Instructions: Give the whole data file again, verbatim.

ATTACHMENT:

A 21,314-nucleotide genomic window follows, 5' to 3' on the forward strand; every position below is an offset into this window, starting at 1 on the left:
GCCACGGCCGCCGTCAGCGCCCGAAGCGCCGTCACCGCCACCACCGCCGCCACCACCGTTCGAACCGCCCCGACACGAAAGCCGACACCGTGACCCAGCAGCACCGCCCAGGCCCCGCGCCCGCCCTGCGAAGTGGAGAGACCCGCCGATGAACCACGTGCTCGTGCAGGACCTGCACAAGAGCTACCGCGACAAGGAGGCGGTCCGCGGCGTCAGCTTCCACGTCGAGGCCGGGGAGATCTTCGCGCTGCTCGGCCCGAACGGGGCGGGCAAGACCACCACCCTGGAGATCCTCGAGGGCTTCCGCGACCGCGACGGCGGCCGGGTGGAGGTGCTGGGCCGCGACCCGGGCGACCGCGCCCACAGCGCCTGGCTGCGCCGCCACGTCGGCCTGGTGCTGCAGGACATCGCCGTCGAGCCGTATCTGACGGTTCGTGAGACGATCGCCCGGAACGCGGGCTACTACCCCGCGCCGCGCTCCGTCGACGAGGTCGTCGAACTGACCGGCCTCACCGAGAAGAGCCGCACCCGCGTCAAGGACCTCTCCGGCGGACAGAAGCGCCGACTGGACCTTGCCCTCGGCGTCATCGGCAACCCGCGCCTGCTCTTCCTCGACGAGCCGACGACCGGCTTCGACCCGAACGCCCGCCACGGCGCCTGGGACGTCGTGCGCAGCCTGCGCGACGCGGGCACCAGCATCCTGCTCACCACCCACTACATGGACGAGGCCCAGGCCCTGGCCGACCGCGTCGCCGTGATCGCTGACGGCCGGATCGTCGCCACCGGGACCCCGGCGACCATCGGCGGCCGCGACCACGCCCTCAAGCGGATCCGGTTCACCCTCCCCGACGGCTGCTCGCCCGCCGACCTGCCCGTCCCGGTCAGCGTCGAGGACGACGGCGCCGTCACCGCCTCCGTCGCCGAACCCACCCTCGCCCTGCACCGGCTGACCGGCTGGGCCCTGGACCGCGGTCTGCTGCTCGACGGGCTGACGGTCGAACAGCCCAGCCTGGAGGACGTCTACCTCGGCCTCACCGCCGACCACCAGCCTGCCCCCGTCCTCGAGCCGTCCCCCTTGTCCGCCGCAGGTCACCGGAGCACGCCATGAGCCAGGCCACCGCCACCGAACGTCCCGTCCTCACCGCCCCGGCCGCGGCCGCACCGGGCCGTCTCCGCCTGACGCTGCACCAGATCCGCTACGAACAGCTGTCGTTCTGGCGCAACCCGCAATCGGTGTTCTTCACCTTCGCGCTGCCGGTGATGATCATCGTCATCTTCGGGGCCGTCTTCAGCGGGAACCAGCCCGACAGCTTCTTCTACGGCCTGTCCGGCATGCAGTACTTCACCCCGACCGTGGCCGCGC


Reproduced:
A 21,314-nucleotide genomic window follows, 5' to 3' on the forward strand; every position below is an offset into this window, starting at 1 on the left:
GCCACGGCCGCCGTCAGCGCCCGAAGCGCCGTCACCGCCACCACCGCCGCCACCACCGTTCGAACCGCCCCGACACGAAAGCCGACACCGTGACCCAGCAGCACCGCCCAGGCCCCGCGCCCGCCCTGCGAAGTGGAGAGACCCGCCGATGAACCACGTGCTCGTGCAGGACCTGCACAAGAGCTACCGCGACAAGGAGGCGGTCCGCGGCGTCAGCTTCCACGTCGAGGCCGGGGAGATCTTCGCGCTGCTCGGCCCGAACGGGGCGGGCAAGACCACCACCCTGGAGATCCTCGAGGGCTTCCGCGACCGCGACGGCGGCCGGGTGGAGGTGCTGGGCCGCGACCCGGGCGACCGCGCCCACAGCGCCTGGCTGCGCCGCCACGTCGGCCTGGTGCTGCAGGACATCGCCGTCGAGCCGTATCTGACGGTTCGTGAGACGATCGCCCGGAACGCGGGCTACTACCCCGCGCCGCGCTCCGTCGACGAGGTCGTCGAACTGACCGGCCTCACCGAGAAGAGCCGCACCCGCGTCAAGGACCTCTCCGGCGGACAGAAGCGCCGACTGGACCTTGCCCTCGGCGTCATCGGCAACCCGCGCCTGCTCTTCCTCGACGAGCCGACGACCGGCTTCGACCCGAACGCCCGCCACGGCGCCTGGGACGTCGTGCGCAGCCTGCGCGACGCGGGCACCAGCATCCTGCTCACCACCCACTACATGGACGAGGCCCAGGCCCTGGCCGACCGCGTCGCCGTGATCGCTGACGGCCGGATCGTCGCCACCGGGACCCCGGCGACCATCGGCGGCCGCGACCACGCCCTCAAGCGGATCCGGTTCACCCTCCCCGACGGCTGCTCGCCCGCCGACCTGCCCGTCCCGGTCAGCGTCGAGGACGACGGCGCCGTCACCGCCTCCGTCGCCGAACCCACCCTCGCCCTGCACCGGCTGACCGGCTGGGCCCTGGACCGCGGTCTGCTGCTCGACGGGCTGACGGTCGAACAGCCCAGCCTGGAGGACGTCTACCTCGGCCTCACCGCCGACCACCAGCCTGCCCCCGTCCTCGAGCCGTCCCCCTTGTCCGCCGCAGGTCACCGGAGCACGCCATGAGCCAGGCCACCGCCACCGAACGTCCCGTCCTCACCGCCCCGGCCGCGGCCGCACCGGGCCGTCTCCGCCTGACGCTGCACCAGATCCGCTACGAACAGCTGTCGTTCTGGCGCAACCCGCAATCGGTGTTCTTCACCTTCGCGCTGCCGGTGATGATCATCGTCATCTTCGGGGCCGTCTTCAGCGGGAACCAGCCCGACAGCTTCTTCTACGGCCTGTCCGGCATGCAGTACTTCACCCCGACCGTGGCCGCGC